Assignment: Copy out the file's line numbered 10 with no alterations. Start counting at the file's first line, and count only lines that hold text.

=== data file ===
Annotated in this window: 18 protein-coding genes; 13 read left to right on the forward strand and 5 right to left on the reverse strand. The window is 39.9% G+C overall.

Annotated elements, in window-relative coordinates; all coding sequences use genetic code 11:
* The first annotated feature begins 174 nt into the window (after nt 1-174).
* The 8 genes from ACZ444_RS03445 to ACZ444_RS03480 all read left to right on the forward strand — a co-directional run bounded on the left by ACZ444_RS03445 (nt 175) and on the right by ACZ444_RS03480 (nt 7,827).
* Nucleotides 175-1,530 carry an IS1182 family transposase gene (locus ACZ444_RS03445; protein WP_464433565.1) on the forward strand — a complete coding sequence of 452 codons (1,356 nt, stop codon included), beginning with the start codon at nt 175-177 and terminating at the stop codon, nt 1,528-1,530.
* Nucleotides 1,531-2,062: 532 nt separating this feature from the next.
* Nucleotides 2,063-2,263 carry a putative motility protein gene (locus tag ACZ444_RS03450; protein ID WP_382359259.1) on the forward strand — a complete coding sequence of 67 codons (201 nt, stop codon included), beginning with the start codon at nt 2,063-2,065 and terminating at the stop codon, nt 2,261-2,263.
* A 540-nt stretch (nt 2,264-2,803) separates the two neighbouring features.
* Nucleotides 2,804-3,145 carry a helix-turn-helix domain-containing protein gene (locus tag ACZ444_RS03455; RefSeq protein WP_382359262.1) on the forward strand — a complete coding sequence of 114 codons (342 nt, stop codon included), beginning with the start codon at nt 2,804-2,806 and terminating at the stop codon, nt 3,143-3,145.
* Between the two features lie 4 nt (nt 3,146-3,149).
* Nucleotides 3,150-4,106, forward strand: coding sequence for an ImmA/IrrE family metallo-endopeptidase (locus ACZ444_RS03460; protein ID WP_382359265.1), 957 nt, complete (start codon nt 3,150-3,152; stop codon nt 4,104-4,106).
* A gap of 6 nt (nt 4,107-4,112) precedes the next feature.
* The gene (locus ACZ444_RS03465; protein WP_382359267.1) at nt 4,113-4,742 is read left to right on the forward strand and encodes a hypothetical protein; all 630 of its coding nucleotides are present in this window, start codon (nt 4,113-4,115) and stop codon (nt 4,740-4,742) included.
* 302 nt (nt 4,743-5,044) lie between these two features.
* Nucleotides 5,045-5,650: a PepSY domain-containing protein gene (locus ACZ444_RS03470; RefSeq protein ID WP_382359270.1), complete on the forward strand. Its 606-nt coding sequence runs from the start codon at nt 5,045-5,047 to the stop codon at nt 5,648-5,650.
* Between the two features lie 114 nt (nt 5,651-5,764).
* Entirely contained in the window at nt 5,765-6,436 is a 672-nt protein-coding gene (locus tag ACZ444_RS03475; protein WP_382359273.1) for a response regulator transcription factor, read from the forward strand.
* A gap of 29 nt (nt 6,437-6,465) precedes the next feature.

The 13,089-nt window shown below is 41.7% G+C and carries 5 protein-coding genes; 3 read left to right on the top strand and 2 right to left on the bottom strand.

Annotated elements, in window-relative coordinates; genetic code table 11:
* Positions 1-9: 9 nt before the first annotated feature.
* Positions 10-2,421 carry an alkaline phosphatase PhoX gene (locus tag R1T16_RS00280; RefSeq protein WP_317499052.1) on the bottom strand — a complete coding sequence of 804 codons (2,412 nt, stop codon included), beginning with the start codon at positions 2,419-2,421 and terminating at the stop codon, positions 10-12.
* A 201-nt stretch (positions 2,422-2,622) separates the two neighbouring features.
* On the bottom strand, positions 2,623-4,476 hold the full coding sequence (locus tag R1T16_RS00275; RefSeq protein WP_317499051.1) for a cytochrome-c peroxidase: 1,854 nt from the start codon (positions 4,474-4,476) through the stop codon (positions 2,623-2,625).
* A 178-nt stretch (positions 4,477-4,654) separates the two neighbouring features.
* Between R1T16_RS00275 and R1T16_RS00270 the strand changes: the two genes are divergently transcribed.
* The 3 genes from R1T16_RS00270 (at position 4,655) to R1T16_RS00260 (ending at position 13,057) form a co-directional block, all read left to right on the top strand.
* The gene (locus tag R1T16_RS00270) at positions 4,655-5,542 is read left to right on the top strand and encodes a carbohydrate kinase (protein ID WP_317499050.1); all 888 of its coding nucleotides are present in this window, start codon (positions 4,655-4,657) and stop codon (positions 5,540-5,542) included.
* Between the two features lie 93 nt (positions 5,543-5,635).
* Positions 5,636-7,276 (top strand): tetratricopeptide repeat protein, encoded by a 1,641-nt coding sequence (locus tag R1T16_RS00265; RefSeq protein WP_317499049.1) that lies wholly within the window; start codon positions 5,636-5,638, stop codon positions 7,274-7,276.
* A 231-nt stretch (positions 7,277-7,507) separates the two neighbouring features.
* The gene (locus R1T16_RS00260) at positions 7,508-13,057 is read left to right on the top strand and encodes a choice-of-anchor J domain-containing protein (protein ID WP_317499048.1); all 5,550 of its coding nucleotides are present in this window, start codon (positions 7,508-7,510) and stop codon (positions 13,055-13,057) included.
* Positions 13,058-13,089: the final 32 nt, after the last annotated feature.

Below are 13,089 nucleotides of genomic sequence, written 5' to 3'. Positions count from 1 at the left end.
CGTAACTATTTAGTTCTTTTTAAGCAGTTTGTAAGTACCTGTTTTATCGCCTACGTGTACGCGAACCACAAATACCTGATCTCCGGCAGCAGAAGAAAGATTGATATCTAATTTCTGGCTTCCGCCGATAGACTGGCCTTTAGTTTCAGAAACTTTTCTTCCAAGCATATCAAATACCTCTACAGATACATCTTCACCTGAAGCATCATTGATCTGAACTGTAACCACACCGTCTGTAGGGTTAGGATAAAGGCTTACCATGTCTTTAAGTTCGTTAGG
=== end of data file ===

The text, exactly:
* Between the two features lie 4 nt (nt 3,146-3,149).